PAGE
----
November 2019

Mazel & Mishagoss: Making Turkey Day a Little More Jewish?


By Stephanie Lewis

Remember when Chanukah and Thanksgiving coincided together in November of 2013? The holiday was dubbed Thanksgivukkah, (even though I suggested “Chanksgiving,” but nobody could pronounce that!) and I celebrated by serving Manischewitz-brined turkey with challah stuffing, latkes with cranberry applesauce, and a turkey shaped menorah with eight feather candles.

But why wait until this calendar phenomenon occurs again? I didn’t! The past few years I integrated every single one of our culture’s festivals and holidays … not just Chanukah. Let’s just say my family found this extremely creative. Okay we can say that, but in reality they found it extremely confusing.

One year, I intertwined elements of Passover into our November feast. There was a ceremonial “Seder plate” on my table, (which I deemed a “Gratitude Platter”) containing appropriate symbolic foods. No shankbone, but turkey giblets signified Jews having big hearts (and also we’re not chopped liver!) and in place of charoset (the mortar which adhered Israelite’s bricks together) there was a spoonful of yummy cornbread stuffing depicting how overeating bonds us together during hard times. Cranberry sauce stood for Jewish blood running through our veins, which many of us cite as the reason we’re Jewish even though we never step foot in synagogue. Green bean casserole was “karpas” dunked in salt water. Traditional Pesach hardboiled eggs were still on my Thanksgiving display, but now they symbolized being grateful that doctors reversed their decision about too much cholesterol in our delicious omelets. Okay work with me here, I made this last one seem very legit — trust me!

No wine glass out for Elijah, but a plate of food for Squanto – the Native American who taught pilgrims everything. Instead of singing Dayenu, we made “Gobble” sounds and declared, “We’ve eaten enough!” When it was time to deal with the “Afikoman,” I broke a slice of (unleavened!) pumpkin pie into two and hid it inside a bookcase. (The ants found it first!) But the best part of our meal was whomever pulled the wishbone (and got the larger side) had their wish granted to be “Passed Over” as we went around the table in our mandatory game of “What are you thankful for?” (I’ll skip telling you what happened as guests mixed up mashed potatoes with white horseradish!)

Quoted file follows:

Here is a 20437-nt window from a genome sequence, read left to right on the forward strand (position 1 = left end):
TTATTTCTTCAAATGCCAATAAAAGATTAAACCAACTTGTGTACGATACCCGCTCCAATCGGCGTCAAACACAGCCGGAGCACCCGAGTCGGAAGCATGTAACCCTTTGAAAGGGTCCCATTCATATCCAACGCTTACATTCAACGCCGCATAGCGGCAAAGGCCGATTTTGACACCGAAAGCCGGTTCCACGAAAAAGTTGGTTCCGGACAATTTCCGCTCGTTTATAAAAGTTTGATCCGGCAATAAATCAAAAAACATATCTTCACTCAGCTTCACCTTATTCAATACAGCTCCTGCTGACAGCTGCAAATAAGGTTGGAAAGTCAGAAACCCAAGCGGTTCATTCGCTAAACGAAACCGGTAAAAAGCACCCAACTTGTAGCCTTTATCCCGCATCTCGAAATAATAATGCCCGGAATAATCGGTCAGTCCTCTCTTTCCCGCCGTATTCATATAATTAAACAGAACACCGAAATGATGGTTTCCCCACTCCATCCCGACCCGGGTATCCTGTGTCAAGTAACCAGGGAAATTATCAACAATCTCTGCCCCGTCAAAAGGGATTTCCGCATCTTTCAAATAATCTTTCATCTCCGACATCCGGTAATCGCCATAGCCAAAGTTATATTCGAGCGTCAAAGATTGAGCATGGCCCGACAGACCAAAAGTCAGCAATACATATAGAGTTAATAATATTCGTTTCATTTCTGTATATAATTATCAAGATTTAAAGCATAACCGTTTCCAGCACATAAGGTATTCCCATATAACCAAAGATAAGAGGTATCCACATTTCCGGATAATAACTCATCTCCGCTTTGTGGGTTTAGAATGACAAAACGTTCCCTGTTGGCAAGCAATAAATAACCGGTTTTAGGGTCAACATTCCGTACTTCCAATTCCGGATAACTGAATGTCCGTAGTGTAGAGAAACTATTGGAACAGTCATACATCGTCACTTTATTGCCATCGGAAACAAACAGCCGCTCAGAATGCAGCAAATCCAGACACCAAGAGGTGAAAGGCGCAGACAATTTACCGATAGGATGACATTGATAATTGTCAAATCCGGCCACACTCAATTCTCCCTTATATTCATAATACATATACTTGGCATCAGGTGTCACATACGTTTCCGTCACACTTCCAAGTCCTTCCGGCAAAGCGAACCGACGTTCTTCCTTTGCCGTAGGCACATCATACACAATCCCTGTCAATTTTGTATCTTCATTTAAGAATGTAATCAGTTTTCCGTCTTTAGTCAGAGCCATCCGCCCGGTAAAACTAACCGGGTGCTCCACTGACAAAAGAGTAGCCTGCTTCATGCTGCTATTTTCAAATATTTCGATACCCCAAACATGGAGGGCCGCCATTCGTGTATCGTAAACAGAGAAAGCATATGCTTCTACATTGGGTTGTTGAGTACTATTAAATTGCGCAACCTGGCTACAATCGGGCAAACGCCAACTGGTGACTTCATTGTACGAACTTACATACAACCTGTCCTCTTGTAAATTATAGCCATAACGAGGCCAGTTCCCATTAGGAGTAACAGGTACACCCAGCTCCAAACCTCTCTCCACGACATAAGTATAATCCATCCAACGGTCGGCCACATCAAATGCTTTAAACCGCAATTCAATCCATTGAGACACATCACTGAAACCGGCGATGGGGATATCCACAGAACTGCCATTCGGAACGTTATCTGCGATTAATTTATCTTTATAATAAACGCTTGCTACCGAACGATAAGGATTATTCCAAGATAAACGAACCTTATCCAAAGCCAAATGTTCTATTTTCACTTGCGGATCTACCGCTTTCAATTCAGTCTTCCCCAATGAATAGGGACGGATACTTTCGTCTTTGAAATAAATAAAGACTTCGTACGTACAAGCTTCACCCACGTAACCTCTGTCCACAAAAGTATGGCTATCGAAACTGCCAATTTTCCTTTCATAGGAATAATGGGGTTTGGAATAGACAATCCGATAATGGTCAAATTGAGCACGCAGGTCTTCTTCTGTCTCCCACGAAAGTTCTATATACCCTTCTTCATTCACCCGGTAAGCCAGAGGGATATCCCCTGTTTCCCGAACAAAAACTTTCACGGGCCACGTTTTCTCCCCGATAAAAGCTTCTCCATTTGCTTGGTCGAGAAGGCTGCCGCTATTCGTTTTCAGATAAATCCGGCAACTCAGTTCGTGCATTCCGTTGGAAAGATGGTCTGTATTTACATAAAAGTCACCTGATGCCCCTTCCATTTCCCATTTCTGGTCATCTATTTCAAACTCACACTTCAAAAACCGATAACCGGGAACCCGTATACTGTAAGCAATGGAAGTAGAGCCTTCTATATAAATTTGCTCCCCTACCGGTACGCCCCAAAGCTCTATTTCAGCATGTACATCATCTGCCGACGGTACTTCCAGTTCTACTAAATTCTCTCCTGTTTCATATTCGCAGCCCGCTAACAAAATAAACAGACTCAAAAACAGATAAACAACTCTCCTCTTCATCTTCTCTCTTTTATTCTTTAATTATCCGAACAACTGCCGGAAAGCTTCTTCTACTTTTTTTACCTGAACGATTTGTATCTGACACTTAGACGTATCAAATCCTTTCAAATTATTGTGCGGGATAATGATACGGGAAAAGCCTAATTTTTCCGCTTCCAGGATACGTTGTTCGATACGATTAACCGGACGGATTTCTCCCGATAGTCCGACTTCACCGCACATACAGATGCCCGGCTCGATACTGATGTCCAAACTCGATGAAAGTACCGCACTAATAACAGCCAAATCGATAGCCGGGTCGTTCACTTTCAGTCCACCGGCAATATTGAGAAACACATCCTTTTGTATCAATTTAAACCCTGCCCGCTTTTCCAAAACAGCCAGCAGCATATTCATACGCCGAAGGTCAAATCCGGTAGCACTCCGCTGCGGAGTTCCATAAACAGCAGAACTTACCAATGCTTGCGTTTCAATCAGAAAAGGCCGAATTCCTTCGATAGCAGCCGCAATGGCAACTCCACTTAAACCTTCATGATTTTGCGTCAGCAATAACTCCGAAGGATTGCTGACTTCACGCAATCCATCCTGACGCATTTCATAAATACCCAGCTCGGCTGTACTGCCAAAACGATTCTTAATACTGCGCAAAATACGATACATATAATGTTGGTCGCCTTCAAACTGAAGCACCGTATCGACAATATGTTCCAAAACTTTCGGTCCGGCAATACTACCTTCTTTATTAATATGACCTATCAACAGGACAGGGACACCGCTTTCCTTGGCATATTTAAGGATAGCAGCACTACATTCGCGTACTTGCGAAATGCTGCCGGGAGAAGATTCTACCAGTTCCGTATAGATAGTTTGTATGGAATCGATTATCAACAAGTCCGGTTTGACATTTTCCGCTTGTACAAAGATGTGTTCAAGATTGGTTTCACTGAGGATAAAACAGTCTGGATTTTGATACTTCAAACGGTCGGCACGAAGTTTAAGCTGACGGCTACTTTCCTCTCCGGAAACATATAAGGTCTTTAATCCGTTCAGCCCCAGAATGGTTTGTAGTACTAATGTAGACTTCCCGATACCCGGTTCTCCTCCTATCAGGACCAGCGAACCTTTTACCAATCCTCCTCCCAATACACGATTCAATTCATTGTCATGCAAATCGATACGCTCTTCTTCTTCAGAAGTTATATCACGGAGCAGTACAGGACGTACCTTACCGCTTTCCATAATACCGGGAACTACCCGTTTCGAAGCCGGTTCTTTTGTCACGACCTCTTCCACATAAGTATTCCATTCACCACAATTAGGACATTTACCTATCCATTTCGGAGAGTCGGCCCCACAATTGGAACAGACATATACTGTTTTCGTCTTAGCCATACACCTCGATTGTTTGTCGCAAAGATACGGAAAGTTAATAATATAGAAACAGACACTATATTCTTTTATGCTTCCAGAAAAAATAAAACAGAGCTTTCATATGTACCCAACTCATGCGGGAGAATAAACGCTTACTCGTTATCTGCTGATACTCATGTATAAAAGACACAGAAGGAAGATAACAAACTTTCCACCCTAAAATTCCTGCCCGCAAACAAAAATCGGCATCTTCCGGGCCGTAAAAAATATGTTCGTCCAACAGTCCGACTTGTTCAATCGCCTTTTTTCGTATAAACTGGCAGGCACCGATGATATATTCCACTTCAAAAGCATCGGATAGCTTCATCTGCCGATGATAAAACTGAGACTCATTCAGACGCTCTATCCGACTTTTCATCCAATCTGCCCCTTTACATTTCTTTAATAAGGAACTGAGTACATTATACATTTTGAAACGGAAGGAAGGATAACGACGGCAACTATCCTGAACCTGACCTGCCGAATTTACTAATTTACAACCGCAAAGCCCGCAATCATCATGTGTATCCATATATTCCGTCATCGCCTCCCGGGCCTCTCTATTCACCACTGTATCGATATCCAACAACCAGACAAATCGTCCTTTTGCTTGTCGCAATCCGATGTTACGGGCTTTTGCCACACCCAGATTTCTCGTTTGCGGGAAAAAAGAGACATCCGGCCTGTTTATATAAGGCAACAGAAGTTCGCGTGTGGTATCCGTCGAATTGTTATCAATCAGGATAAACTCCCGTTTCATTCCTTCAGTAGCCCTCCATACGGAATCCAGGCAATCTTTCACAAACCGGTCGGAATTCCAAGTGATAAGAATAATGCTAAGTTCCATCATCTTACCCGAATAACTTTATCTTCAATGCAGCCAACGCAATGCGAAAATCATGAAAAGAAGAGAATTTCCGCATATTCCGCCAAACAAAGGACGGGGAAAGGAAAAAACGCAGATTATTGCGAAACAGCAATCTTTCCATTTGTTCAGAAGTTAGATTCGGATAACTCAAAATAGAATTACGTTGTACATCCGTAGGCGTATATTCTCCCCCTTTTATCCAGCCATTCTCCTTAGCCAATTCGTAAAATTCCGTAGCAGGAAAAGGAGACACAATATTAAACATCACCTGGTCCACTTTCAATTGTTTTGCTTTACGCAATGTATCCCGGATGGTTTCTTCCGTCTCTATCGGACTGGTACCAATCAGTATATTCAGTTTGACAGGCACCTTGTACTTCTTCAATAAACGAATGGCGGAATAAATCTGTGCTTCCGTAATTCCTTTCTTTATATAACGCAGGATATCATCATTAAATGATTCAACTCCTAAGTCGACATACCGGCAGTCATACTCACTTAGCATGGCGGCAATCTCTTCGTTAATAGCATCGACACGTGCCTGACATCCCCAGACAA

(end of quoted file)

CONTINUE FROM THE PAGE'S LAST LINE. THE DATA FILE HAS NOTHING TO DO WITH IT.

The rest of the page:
Next Thanksgiving I merged with Purim and so instead of saying “The Mayflower” I said “The Magillah” and dressed up as Queen “Chosen For Her Beauty and Foils the Plan” which I decided would’ve been Esther’s Indian name. People just scratched their heads. Another year I fused Rosh Hashanah elements and substituted shofars as centerpieces instead of cornucopias. Hey, same shape! After that bit of decorating genius, I was stymied so I served apples and honey instead of apple-pie and called it a night. Guests were underwhelmed.

Incorporating Sukkot into Thanksgiving was less contrived since it’s a Jewish agricultural festival considered a thanksgiving for the fruit harvest and has obvious similarities. Easy peasy lemon squeazy (yes, we had an estrog!) so our huge meal was partaken in a sukkah and people stayed overnight, though they never intended to — it was the result of too much turkey which contains tryptophan and makes you sleepy. We let them think they fulfilled a Thanksgiving mitzvah.

However Judaism and Thanksgiving don’t always mix! I won’t say “pogroms” when talking about pilgrims. And though many unite football with Thanksgiving – as a Jewish mother, all I associate are concussions. Oy! Going to practice instead of Hebrew school? I think not. And black grease marks under his eyes messing up his handsome punim? Enough said. PS. One important Jewish holy day I’ll NEVER weave into Thanksgiving…Yom Kippur. Fasting is completely off limits in November!

Find Stephanie D. Lewis in The Huffington Post and at


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